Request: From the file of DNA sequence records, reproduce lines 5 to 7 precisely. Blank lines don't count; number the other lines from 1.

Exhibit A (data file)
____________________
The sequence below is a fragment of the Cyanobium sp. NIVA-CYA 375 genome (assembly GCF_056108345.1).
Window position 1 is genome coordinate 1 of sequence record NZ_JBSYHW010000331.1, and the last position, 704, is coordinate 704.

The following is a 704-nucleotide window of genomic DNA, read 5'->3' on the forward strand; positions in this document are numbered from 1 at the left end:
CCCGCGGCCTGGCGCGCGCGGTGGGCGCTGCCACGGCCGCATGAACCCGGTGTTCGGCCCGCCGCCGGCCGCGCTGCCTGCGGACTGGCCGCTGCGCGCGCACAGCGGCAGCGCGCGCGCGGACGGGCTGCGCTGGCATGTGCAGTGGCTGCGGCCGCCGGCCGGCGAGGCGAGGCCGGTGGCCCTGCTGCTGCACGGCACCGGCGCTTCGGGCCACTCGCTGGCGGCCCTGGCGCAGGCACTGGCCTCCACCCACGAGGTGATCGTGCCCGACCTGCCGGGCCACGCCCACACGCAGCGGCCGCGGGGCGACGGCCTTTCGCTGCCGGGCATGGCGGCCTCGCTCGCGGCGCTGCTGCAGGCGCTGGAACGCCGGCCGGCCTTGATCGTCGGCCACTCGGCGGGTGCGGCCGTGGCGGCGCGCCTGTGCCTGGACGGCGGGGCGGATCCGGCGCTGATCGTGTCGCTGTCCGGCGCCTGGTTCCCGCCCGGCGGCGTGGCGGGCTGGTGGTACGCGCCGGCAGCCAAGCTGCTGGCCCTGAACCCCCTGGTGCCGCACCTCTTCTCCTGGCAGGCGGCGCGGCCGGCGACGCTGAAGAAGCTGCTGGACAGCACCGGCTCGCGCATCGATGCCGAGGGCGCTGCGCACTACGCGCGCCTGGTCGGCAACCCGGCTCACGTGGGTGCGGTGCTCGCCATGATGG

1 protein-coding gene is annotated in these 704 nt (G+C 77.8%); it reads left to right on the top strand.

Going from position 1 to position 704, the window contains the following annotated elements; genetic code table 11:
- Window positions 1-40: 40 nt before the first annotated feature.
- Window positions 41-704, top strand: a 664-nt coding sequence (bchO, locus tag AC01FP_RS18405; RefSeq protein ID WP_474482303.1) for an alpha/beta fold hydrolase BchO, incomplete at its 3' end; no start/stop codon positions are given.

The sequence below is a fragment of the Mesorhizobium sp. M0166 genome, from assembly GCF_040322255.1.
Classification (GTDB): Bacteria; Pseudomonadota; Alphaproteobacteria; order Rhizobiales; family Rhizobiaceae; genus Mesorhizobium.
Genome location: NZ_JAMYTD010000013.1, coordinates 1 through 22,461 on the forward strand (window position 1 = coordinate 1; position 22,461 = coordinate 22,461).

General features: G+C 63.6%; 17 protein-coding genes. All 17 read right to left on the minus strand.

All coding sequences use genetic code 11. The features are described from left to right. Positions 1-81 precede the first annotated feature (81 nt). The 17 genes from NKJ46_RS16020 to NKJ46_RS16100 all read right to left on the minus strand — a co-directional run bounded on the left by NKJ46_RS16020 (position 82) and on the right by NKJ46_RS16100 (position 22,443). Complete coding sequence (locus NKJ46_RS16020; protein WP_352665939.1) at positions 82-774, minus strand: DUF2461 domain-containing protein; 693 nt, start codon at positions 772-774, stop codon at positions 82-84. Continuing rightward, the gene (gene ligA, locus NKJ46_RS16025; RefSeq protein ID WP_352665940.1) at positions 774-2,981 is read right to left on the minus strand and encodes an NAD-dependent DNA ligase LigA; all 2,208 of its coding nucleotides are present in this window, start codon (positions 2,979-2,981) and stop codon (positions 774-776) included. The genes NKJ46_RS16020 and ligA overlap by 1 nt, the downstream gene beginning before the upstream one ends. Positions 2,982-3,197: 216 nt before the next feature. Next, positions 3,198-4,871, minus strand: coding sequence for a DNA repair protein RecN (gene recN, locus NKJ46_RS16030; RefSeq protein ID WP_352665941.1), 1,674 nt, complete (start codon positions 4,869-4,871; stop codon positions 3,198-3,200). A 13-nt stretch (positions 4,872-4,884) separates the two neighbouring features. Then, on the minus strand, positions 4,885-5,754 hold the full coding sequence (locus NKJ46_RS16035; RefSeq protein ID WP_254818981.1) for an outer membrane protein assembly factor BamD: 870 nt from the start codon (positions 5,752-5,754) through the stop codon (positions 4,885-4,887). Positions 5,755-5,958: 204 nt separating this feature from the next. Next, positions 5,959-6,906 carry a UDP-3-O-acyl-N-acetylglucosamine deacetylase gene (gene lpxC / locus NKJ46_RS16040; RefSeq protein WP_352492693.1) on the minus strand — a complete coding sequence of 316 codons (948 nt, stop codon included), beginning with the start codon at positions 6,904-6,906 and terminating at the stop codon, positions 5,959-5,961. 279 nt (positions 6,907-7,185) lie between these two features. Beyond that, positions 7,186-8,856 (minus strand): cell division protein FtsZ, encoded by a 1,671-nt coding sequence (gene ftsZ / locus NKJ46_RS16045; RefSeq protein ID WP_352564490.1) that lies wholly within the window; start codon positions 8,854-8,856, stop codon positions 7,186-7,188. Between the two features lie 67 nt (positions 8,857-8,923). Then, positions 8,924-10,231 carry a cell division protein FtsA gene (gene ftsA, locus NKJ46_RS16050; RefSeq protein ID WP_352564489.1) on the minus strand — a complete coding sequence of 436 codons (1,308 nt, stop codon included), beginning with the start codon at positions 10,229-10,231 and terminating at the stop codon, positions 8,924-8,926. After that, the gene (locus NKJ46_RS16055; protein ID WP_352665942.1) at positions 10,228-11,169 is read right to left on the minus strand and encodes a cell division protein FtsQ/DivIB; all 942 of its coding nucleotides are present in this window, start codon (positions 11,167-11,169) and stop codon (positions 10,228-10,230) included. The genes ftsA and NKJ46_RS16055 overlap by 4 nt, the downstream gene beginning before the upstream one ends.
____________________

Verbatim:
1 protein-coding gene is annotated in these 704 nt (G+C 77.8%); it reads left to right on the top strand.

Going from position 1 to position 704, the window contains the following annotated elements; genetic code table 11:
- Window positions 1-40: 40 nt before the first annotated feature.